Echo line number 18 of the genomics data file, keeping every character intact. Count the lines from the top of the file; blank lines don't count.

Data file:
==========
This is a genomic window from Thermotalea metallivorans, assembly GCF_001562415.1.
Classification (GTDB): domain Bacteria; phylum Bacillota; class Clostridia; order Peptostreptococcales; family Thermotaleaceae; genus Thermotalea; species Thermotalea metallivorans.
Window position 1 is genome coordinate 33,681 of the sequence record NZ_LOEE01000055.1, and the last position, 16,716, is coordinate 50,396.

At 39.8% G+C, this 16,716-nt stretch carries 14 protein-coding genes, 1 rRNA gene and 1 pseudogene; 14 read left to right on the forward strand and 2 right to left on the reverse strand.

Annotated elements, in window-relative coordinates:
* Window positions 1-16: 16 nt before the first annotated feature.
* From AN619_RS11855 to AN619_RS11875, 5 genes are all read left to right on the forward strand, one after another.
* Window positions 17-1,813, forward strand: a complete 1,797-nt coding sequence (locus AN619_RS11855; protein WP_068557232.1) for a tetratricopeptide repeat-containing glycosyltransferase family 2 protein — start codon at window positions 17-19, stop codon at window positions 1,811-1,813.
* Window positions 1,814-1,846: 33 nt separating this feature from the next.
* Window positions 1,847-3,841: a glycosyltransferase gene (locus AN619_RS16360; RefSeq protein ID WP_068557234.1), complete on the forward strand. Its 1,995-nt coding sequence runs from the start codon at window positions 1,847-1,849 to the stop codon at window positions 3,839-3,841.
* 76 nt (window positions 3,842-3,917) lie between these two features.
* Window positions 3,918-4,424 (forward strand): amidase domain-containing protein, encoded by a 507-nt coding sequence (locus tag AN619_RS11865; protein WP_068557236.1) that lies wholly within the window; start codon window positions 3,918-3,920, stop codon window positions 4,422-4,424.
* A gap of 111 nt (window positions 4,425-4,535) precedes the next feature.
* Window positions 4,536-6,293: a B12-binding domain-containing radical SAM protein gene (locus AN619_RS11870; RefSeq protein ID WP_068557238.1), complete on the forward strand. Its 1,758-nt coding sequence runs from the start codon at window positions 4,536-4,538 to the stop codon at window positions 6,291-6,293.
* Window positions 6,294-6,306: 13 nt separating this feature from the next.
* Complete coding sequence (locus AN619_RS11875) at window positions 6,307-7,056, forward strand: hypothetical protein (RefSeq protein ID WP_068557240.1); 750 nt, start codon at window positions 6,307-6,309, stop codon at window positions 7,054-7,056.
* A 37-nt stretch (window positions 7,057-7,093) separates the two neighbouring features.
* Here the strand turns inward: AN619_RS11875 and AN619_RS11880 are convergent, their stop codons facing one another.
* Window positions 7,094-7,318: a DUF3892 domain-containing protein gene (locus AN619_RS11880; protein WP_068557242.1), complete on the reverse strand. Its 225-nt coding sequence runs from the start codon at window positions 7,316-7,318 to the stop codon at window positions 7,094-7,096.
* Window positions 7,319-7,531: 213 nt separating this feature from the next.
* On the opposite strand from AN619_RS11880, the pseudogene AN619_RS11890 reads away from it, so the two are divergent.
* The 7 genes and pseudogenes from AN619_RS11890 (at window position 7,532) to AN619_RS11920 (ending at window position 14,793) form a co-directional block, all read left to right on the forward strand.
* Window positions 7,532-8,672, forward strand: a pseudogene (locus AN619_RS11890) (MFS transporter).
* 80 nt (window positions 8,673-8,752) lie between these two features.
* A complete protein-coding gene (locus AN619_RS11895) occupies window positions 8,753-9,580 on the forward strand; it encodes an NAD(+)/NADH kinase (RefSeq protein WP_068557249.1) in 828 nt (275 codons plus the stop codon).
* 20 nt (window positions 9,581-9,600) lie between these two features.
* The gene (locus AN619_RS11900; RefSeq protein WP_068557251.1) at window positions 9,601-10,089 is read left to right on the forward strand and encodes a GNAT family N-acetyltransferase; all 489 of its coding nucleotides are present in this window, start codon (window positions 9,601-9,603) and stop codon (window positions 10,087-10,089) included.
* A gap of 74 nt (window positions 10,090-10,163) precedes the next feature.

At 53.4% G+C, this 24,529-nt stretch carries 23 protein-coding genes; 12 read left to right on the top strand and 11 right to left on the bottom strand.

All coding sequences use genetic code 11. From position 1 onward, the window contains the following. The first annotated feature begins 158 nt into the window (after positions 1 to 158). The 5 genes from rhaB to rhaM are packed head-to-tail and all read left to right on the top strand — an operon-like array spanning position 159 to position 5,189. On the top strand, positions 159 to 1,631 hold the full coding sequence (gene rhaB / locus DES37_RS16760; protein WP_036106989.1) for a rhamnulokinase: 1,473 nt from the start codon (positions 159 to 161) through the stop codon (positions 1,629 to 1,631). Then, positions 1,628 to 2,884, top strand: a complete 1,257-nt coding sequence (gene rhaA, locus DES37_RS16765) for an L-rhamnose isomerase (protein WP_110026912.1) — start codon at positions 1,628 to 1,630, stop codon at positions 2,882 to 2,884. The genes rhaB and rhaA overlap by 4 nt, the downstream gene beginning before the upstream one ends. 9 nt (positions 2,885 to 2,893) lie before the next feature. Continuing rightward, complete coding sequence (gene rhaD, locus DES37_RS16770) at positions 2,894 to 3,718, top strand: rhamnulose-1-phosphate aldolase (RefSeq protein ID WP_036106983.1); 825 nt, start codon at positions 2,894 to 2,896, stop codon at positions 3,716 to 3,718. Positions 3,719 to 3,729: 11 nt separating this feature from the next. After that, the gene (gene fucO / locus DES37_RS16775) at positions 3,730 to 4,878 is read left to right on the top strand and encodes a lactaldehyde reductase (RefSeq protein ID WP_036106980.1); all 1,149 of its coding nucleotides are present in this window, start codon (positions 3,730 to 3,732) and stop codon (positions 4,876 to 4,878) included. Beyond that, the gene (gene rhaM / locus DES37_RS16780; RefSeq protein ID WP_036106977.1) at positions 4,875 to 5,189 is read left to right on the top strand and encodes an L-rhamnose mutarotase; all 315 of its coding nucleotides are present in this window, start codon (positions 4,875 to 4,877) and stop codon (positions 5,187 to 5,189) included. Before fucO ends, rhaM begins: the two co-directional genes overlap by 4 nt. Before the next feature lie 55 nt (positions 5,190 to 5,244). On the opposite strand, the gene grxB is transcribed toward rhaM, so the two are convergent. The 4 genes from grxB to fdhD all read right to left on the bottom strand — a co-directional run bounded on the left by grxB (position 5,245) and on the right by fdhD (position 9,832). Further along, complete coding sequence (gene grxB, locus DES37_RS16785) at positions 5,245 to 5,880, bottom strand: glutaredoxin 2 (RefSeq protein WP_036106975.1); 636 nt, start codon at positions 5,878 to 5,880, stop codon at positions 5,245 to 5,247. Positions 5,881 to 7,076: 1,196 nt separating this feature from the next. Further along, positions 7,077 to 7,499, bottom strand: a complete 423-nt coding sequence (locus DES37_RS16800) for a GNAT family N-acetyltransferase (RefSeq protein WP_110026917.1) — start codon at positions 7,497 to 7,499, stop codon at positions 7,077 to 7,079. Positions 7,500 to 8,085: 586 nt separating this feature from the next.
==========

* Here the strand turns inward: AN619_RS11875 and AN619_RS11880 are convergent, their stop codons facing one another.